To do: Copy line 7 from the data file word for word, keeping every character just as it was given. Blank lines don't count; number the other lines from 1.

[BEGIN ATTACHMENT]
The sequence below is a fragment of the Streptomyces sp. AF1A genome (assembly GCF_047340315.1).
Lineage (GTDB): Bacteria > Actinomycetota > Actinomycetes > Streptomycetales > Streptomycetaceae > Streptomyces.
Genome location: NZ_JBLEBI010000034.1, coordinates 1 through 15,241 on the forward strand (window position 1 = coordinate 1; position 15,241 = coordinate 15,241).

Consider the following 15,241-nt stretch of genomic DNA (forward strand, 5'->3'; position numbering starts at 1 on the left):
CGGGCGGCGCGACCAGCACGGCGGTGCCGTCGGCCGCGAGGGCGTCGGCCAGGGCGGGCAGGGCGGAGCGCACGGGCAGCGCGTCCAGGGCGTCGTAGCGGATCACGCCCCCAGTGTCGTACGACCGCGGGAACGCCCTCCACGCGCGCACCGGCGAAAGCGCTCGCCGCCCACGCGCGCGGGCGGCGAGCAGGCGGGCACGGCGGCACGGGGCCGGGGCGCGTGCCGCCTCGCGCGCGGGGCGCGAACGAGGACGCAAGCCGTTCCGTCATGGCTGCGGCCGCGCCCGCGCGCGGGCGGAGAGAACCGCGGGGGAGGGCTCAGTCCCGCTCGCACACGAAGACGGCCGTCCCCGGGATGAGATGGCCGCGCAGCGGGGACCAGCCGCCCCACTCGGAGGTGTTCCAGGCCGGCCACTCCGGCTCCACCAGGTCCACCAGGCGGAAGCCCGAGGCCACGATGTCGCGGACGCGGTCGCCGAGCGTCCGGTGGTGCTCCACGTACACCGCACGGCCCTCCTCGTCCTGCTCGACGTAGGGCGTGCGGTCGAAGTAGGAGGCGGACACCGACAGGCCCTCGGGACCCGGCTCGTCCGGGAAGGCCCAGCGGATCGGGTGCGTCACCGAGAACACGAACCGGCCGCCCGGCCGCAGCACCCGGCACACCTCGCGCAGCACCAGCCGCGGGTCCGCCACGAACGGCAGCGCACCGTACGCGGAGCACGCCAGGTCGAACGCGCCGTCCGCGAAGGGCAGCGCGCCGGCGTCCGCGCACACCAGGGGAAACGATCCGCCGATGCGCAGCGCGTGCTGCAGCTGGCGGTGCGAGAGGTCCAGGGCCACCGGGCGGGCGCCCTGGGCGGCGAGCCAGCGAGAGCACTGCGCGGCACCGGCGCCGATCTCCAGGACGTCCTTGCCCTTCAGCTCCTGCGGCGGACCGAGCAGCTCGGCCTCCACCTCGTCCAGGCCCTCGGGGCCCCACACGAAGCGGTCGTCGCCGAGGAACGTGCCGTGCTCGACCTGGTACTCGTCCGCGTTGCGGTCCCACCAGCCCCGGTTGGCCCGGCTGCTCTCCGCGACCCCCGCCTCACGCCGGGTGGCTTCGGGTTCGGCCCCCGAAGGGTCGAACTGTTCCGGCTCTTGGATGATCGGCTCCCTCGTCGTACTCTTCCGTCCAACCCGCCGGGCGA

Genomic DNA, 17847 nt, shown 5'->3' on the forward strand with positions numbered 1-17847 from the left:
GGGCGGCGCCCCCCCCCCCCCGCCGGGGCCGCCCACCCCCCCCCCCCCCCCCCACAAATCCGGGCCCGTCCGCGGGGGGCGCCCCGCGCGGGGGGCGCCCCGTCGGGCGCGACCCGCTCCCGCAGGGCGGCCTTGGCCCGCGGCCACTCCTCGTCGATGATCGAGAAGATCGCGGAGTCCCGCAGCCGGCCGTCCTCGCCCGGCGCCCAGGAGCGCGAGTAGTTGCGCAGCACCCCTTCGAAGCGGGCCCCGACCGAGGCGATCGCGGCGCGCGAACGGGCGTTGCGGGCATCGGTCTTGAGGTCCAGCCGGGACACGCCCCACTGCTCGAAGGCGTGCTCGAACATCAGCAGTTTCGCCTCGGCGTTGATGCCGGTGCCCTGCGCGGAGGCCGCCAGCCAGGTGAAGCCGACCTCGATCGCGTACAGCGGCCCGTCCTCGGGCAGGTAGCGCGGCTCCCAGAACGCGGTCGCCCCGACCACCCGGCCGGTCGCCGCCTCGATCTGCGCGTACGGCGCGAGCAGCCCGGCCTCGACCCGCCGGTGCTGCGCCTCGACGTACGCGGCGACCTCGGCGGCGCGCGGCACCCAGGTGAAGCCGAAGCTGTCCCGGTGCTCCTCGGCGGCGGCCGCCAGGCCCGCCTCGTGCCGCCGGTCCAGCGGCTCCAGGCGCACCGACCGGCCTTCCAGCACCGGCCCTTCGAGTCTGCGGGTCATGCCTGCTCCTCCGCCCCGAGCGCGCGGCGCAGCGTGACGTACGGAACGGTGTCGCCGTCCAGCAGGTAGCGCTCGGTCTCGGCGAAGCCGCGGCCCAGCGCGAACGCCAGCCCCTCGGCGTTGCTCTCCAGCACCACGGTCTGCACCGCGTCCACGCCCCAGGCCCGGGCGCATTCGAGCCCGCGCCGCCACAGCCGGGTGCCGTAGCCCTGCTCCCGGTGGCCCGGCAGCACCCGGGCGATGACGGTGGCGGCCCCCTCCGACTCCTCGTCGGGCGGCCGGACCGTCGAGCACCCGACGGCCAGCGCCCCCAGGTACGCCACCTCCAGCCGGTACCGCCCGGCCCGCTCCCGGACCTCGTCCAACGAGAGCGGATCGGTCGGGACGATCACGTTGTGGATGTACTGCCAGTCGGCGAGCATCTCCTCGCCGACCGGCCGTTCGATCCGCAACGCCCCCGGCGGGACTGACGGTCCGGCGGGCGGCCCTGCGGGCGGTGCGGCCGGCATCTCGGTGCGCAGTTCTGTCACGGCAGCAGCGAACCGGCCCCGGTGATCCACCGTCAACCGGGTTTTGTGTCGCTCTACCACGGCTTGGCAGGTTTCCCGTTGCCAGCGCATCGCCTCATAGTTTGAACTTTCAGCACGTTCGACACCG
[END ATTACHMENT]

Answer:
GGGCGGCGCCCCCCCCCCCCCGCCGGGGCCGCCCACCCCCCCCCCCCCCCCCCACAAATCCGGGCCCGTCCGCGGGGGGCGCCCCGCGCGGGGGGCGCCCCGTCGGGCGCGACCCGCTCCCGCAGGGCGGCCTTGGCCCGCGGCCACTCCTCGTCGATGATCGAGAAGATCGCGGAGTCCCGCAGCCGGCCGTCCTCGCCCGGCGCCCAGGAGCGCGAGTAGTTGCGCAGCACCCCTTCGAAGCGGGCCCCGACCGAGGCGATCGCGGCGCGCGAACGGGCGTTGCGGGCATCGGTCTTGAGGTCCAGCCGGGACACGCCCCACTGCTCGAAGGCGTGCTCGAACATCAGCAGTTTCGCCTCGGCGTTGATGCCGGTGCCCTGCGCGGAGGCCGCCAGCCAGGTGAAGCCGACCTCGATCGCGTACAGCGGCCCGTCCTCGGGCAGGTAGCGCGGCTCCCAGAACGCGGTCGCCCCGACCACCCGGCCGGTCGCCGCCTCGATCTGCGCGTACGGCGCGAGCAGCCCGGCCTCGACCCGCCGGTGCTGCGCCTCGACGTACGCGGCGACCTCGGCGGCGCGCGGCACCCAGGTGAAGCCGAAGCTGTCCCGGTGCTCCTCGGCGGCGGCCGCCAGGCCCGCCTCGTGCCGCCGGTCCAGCGGCTCCAGGCGCACCGACCGGCCTTCCAGCACCGGCCCTTCGAGTCTGCGGGTCATGCCTGCTCCTCCGCCCCGAGCGCGCGGCGCAGCGTGACGTACGGAACGGTGTCGCCGTCCAGCAGGTAGCGCTCGGTCTCGGCGAAGCCGCGGCCCAGCGCGAACGCCAGCCCCTCGGCGTTGCTCTCCAGCACCACGGTCTGCACCGCGTCCACGCCCCAGGCCCGGGCGCATTCGAGCCCGCGCCGCCACAGCCGGGTGCCGTAGCCCTGCTCCCGGTGGCCCGGCAGCACCCGGGCGATGACGGTGGCGGCCCCCTCCGACTCCTCGTCGGGCGGCCGGACCGTCGAGCACCCGACGGCCAGCGCCCCCAGGTACGCCACCTCCAGCCGGTACCGCCCGGCCCGCTCCCGGACCTCGTCCAACGAGAGCGGATCGGTCGGGACGATCACGTTGTGGATGTACTGCCAGTCGGCGAGCATCTCCTCGCCGACCGGCCGTTCGATCCGCAACGCCCCCGGCGGGACTGACGGTCCGGCGGGCGGCCCTGCGGGCGGTGCGGCCGGCATCTCGGTGCGCAGTTCTGTCACGGCAGCAGCGAACCGGCCCCGGTGATCCACCGTCAACCGGGTTTTGTGTCGCTCTACCACGGCTTGGCAGGTTTCCCGTTGCCAGCGCATCGCCTCATAGTTTGAACTTTCAGCACGTTCGACACCG